I have now done 24:55, which means I have completed my initial course, or will do 5 mins after the next brakes-off. Not bad in a month and a half, especially considering the weather we've had.

"Was that beautiful landing yours?"

I had a blissful 35 minutes airborne this morning. It would have been longer but the ground over base leg was getting pretty thermic and as I had done 3 really good landings, we decided to leave it on a high.

Those landings! Wow, I really think I may have cracked it. I rounded out just right and waited, and waited....and the GT450 tends to fly for ever...but I flared, pushing the bar all the way out at just the right moment, three times in a row. It was smooth - no ballooning, bounces or anything.

As I walked across the grass to the hangar, a chap pre-flighting his aeroplane asked, "was that beautiful landing yours?". He looked at me, then at if he imagined that Neill had taken over.

That felt great.

Saturday, 13 September 2008

Wearing my instructor out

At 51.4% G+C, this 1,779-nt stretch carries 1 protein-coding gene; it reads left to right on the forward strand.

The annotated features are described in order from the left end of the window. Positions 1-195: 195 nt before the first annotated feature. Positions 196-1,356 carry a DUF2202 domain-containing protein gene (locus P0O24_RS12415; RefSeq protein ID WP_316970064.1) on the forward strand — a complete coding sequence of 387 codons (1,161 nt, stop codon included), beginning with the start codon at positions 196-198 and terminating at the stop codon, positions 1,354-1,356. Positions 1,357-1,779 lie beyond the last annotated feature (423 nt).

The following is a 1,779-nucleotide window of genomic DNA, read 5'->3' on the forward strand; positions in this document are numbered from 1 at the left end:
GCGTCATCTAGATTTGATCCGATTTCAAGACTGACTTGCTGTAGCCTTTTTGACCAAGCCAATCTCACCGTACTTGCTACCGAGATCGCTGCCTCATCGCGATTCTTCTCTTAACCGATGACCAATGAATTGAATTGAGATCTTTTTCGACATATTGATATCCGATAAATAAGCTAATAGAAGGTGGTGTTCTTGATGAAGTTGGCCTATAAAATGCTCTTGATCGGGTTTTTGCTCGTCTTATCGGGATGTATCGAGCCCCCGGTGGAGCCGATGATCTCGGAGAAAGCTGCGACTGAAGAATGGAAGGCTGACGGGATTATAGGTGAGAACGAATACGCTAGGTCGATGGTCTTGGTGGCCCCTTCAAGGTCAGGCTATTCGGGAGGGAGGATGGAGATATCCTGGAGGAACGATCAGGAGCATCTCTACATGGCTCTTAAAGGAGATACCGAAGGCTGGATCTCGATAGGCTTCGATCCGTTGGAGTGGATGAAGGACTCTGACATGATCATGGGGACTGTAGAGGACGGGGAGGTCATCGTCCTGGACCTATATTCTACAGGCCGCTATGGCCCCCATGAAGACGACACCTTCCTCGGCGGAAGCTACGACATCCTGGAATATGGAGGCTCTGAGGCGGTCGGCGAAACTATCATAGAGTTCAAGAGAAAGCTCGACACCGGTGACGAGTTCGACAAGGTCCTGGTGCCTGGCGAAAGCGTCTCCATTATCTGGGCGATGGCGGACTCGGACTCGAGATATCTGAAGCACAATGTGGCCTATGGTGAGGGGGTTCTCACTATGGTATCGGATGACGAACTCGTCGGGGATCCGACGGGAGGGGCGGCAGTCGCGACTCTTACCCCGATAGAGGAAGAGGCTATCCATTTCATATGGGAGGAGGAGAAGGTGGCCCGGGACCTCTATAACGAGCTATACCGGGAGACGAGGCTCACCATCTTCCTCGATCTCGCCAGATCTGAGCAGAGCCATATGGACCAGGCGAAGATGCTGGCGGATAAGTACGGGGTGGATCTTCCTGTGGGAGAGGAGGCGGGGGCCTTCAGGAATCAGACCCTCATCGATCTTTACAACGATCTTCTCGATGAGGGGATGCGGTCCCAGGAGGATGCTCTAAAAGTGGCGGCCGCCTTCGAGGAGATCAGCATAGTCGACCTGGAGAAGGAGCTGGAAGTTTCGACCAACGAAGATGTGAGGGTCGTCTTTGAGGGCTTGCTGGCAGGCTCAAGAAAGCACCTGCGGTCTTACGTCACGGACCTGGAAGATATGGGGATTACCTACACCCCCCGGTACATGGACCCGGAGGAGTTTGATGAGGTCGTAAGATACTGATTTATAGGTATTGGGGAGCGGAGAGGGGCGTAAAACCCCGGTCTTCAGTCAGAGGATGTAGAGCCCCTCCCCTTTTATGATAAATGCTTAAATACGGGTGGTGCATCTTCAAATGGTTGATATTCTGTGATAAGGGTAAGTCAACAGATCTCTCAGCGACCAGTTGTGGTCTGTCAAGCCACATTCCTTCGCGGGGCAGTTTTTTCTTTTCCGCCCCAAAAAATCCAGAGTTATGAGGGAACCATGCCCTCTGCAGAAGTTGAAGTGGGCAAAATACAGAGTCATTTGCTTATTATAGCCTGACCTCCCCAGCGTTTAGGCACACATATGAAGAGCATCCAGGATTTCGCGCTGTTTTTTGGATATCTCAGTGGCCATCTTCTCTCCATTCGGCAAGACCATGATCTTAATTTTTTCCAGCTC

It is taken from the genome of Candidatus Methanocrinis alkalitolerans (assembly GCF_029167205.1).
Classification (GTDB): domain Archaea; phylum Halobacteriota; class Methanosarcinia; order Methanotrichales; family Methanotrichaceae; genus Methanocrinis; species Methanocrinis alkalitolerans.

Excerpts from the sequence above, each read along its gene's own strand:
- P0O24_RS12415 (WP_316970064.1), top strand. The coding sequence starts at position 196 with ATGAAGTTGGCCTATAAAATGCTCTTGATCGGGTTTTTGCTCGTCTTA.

Neill paid me the dubious compliment of saying that unlike any other student he had ever taught to fly, I had completely worn him out. He stuck his hand out and smiled warmly. We had flown for four hours!

What a terrific day Monday was. After a Sunday when a waterlogged airfield had kept us grounded and studying navigation using a whizzywheel, which I got pretty quick at operating, Neill said that he would have a chat with Jeff in the tower and, notwithstanding the NOTAM, get a dispensation for microlights (as we are generally too light to do too much damage to the grass). He came down from that with his poker face on and I commiserated with him; it's all right, it was worth a try.

Then he cracked a smile. He had pulled it off. We just couldn't do touch and go's, so would have to fly off to a different field for that. We flew a navigational exercise in the morning, which included a circuit of an ex-USAAF base, then went on and landed at Neill's field, Sackville.

We repeated the exercise in the afternoon and I got much better at keeping my bearing, identifying way-points and generally not getting lost. We did a bunch of landings and an exercise in keeping airborne near the ground.....what the RAF called beating up a field.

It is incredible and something I'd like to do more of - getting really accurate in balancing power over attitude. "You're losing height, more power, more power"....."now, hold her off, hold her off!" Fantastic! I had a go at keeping her at 40' right along the field, and trust me, that is bloody close to the ground. It may seem a long way up when you are looking up, but when you are sinking fast, calling for rapid reactions, things can go horribly wrong if you don't get it right at 40'.